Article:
AbstractThis empirical study investigates the performance of cross border M&A. The first stage is to identify the determinants of making cross border M&A complete. One focus here is to extend the existing empirical evidence in the field of cross border M&A and exploit the likelihood of M&A from a different perspective. Given the determinants of cross border M&A completions, the second stage is to investigate the effects of cross border M&A on post-acquisition firm performance for both targets and acquirers. The thesis exploits a hitherto unused data base, which consists of those firms that are rumoured to be undertaking M&A, and then follow the deal to completion or abandonment. This approach highlights a number of limitations to the previous literature, which relies on statistical methodology to identify potential but non-existent mergers.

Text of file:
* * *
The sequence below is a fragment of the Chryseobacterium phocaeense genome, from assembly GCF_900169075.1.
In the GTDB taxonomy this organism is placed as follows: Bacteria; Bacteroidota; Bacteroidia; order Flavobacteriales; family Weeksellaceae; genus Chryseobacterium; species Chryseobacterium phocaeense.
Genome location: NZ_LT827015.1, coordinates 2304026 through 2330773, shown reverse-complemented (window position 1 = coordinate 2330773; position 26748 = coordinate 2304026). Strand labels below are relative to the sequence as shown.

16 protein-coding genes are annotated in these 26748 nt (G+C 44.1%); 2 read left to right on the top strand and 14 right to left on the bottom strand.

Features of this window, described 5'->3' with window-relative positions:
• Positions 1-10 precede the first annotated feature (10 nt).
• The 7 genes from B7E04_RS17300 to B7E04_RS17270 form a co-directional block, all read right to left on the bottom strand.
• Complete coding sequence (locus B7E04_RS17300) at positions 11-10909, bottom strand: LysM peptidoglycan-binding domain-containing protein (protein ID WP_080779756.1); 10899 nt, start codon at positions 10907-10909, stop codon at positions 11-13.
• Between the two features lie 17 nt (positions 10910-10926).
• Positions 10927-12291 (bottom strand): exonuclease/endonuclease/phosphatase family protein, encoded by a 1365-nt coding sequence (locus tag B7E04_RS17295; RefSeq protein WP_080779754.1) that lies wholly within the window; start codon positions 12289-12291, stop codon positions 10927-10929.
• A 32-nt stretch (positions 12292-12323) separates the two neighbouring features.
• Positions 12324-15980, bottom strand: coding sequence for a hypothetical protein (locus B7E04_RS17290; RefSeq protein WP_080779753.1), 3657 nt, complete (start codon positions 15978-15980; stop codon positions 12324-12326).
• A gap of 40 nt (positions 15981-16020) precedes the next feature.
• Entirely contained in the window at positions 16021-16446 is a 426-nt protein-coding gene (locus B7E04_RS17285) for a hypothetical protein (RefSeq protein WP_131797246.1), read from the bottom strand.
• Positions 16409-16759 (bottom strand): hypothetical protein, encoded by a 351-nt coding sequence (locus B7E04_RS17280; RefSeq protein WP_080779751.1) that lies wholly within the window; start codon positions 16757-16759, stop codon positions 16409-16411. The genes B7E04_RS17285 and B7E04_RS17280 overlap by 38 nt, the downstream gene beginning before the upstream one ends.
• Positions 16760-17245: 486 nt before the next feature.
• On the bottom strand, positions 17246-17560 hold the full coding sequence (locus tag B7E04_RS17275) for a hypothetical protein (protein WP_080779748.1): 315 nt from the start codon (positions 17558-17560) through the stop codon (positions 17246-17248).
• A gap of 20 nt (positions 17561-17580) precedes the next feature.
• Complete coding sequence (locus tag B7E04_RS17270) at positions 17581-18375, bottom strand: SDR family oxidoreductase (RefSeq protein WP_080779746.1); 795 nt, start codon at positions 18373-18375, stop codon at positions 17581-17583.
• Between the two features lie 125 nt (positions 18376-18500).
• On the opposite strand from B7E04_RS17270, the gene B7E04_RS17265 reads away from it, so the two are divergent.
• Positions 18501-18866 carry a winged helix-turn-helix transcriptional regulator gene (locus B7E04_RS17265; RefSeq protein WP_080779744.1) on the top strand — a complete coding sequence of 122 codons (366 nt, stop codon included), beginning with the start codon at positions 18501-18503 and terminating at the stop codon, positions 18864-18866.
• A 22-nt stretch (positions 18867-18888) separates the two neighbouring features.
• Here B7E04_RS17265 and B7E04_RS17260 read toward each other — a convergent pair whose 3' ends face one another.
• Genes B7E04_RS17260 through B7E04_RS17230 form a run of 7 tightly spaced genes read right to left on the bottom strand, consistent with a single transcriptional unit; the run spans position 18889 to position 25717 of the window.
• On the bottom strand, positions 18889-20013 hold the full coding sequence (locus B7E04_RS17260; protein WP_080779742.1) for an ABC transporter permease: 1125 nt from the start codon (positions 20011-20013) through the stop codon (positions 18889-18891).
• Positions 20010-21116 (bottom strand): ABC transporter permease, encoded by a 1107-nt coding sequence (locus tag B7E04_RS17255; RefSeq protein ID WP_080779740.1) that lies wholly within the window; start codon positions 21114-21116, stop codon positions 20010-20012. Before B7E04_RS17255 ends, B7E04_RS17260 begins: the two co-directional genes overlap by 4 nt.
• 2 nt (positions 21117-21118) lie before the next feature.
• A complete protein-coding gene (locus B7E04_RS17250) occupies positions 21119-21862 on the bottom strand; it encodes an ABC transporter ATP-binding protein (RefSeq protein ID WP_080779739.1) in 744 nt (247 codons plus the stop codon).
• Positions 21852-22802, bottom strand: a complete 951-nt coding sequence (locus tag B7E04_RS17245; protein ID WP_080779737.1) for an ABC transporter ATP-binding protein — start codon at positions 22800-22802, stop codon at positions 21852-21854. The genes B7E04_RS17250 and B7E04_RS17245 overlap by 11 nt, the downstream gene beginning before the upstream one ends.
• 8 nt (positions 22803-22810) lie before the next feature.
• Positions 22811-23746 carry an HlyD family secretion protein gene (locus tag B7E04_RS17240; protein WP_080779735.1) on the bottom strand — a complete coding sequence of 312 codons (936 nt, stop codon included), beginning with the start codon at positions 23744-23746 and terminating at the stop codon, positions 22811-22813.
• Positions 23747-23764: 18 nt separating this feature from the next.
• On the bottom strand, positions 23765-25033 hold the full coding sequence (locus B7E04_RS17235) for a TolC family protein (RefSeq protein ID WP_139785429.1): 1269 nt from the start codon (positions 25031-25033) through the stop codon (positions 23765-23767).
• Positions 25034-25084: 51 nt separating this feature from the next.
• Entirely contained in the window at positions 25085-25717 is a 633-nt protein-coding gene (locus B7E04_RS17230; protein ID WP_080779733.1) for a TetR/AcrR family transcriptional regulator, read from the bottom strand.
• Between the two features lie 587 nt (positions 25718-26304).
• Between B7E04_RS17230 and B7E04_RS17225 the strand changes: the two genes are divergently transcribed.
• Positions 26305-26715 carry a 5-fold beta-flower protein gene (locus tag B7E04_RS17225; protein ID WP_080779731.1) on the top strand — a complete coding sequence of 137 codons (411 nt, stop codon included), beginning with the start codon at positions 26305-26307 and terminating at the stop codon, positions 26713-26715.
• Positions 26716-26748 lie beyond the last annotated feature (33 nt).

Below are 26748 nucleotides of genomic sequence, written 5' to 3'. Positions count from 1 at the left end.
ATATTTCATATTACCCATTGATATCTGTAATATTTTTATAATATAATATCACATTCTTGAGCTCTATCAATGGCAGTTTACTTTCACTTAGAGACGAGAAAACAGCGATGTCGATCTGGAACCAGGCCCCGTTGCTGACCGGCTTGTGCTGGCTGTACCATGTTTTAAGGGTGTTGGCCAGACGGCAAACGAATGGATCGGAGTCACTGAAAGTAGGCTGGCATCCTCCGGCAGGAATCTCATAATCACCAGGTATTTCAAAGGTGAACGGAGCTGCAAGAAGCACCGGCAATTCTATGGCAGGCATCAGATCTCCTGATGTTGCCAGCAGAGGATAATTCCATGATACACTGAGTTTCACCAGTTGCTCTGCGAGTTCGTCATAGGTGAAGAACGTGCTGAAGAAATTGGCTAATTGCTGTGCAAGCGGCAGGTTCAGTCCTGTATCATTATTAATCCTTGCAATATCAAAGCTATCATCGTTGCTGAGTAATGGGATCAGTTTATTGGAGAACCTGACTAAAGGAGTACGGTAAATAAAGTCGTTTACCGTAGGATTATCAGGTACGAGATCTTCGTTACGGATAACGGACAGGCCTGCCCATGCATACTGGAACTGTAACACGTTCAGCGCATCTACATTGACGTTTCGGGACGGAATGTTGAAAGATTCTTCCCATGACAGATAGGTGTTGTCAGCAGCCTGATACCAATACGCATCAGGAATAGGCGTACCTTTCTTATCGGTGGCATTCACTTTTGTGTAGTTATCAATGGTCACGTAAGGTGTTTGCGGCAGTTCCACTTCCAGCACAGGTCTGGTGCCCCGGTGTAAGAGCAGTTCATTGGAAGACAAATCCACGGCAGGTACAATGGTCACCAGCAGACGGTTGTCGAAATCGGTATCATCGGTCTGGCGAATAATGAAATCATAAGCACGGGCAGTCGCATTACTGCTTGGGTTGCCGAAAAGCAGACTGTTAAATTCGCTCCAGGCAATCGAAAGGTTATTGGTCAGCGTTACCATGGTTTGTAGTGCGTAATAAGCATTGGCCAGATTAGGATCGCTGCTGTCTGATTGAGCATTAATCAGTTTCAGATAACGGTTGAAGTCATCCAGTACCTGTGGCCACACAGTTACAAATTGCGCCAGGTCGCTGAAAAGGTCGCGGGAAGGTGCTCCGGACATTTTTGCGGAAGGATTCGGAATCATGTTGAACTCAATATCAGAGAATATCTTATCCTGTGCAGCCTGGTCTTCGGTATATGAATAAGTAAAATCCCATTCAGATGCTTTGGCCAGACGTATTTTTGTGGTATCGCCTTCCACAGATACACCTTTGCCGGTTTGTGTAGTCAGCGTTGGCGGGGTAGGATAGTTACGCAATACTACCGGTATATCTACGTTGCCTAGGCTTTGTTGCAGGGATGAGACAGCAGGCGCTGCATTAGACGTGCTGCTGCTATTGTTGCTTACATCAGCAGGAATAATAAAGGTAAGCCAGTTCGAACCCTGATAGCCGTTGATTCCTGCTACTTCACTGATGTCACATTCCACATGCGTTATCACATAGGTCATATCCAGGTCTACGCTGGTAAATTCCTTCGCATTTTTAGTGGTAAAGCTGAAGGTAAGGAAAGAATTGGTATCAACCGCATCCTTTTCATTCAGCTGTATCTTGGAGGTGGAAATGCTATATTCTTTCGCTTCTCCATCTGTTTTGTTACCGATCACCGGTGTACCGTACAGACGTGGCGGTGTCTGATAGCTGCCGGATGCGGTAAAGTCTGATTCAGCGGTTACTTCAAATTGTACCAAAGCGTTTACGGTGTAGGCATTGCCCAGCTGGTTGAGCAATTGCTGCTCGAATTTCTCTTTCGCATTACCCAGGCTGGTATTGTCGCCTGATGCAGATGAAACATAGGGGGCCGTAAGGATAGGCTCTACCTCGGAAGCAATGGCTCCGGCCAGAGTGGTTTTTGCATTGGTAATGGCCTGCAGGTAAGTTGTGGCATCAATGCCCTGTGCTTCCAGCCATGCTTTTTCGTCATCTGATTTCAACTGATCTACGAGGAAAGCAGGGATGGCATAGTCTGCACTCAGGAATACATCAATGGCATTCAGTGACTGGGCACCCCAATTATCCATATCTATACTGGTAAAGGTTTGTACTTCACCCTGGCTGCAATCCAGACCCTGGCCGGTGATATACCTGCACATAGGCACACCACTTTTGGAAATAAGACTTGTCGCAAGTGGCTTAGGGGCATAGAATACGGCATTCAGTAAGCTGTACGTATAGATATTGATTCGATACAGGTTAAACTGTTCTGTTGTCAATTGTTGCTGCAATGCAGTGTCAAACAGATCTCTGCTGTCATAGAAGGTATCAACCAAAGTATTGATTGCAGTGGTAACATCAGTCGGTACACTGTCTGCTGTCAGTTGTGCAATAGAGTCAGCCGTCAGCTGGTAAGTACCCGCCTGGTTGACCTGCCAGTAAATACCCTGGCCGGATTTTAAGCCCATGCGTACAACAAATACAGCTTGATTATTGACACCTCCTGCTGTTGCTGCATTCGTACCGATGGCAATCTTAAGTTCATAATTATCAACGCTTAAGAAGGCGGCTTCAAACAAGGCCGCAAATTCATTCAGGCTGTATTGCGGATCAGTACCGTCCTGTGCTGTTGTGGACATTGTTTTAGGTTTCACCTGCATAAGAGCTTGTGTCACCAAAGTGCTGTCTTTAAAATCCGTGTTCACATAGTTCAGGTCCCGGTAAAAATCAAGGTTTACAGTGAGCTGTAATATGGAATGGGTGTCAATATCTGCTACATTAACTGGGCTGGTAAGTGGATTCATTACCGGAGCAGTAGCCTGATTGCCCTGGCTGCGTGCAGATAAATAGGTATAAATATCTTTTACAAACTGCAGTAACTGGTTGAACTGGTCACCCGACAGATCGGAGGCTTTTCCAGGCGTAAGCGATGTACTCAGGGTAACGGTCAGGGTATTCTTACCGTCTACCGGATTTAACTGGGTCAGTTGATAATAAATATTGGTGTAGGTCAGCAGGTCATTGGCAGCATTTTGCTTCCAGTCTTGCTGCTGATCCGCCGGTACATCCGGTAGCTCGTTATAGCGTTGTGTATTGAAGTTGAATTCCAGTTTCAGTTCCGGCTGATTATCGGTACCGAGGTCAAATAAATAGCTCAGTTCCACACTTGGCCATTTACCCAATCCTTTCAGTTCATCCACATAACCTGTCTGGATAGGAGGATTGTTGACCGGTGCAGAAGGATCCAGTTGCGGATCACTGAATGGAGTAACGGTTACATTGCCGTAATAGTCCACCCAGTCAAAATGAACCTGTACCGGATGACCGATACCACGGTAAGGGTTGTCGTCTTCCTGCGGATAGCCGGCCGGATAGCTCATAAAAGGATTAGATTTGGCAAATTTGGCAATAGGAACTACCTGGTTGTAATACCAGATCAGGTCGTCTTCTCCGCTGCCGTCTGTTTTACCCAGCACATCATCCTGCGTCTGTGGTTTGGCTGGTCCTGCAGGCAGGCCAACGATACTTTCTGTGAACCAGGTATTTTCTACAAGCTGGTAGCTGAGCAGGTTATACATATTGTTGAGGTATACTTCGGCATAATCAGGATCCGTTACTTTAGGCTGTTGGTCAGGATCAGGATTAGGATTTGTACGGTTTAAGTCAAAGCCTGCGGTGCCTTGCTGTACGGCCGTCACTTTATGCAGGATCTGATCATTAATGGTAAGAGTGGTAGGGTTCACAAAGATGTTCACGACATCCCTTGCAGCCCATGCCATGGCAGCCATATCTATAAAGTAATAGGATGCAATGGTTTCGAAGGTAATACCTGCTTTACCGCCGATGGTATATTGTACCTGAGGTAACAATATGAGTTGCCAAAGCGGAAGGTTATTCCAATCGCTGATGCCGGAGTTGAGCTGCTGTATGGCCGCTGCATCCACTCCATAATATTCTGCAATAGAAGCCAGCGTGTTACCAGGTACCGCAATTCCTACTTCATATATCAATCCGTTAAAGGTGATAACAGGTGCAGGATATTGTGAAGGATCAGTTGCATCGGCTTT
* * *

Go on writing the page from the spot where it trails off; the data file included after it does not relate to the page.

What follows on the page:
This thesis changes some conventional understanding for M&A activity. Cross border M&A activity is underpinned by various motives such as synergy, management discipline, and acquisition of complementary resources. Traditionally, it is believed that these motives will boost the international M&A activity and improve firm performance after takeovers. However, this thesis shows that such factors based on these motives as acquirer’s profitability and liquidity and target’s intangible resource actually deter the completion of cross border M&A in the period of 2002-2011. The overall finding suggests that the cross border M&A is the efficiency-seeking activity rather than the resource-seeking activity. Furthermore, compared with firms in takeover rumours, the completion of M&A lowers firm performance. More specifically, the difficulties in transfer of competitive advantages and integration of strategic assets lead to low firm performance in terms of productivity. Besides, firms cannot realise the synergistic effect and managerial disciplinary effect once a cross border M&A is completed, which suggests a low post-acquisition profitability level.
|Date of Award||11 Nov 2015|
|Supervisor||Nigel L Driffield (Supervisor), Yama Temouri (Supervisor) & Matthew Olczak (Supervisor)|
- determinants of M&A
- takeover rumour